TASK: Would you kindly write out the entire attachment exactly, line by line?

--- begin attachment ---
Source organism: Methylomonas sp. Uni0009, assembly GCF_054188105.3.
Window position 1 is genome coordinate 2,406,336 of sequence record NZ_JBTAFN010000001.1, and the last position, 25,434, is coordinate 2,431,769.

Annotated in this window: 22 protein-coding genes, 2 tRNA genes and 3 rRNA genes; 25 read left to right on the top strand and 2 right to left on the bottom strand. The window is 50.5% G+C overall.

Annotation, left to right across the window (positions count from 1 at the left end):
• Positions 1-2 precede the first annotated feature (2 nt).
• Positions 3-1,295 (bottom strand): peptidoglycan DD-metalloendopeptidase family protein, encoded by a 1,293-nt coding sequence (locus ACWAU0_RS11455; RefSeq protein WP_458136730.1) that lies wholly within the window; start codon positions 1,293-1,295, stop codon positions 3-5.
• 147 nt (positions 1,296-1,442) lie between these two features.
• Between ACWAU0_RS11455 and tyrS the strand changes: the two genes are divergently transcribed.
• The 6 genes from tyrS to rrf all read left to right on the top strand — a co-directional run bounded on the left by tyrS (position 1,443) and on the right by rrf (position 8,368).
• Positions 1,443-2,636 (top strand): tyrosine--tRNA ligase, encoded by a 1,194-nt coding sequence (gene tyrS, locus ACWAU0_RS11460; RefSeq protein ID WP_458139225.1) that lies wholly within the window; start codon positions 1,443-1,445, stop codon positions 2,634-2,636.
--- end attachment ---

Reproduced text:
Source organism: Methylomonas sp. Uni0009, assembly GCF_054188105.3.
Window position 1 is genome coordinate 2,406,336 of sequence record NZ_JBTAFN010000001.1, and the last position, 25,434, is coordinate 2,431,769.

Annotated in this window: 22 protein-coding genes, 2 tRNA genes and 3 rRNA genes; 25 read left to right on the top strand and 2 right to left on the bottom strand. The window is 50.5% G+C overall.

Annotation, left to right across the window (positions count from 1 at the left end):
• Positions 1-2 precede the first annotated feature (2 nt).
• Positions 3-1,295 (bottom strand): peptidoglycan DD-metalloendopeptidase family protein, encoded by a 1,293-nt coding sequence (locus ACWAU0_RS11455; RefSeq protein WP_458136730.1) that lies wholly within the window; start codon positions 1,293-1,295, stop codon positions 3-5.
• 147 nt (positions 1,296-1,442) lie between these two features.
• Between ACWAU0_RS11455 and tyrS the strand changes: the two genes are divergently transcribed.
• The 6 genes from tyrS to rrf all read left to right on the top strand — a co-directional run bounded on the left by tyrS (position 1,443) and on the right by rrf (position 8,368).
• Positions 1,443-2,636 (top strand): tyrosine--tRNA ligase, encoded by a 1,194-nt coding sequence (gene tyrS, locus ACWAU0_RS11460; RefSeq protein ID WP_458139225.1) that lies wholly within the window; start codon positions 1,443-1,445, stop codon positions 2,634-2,636.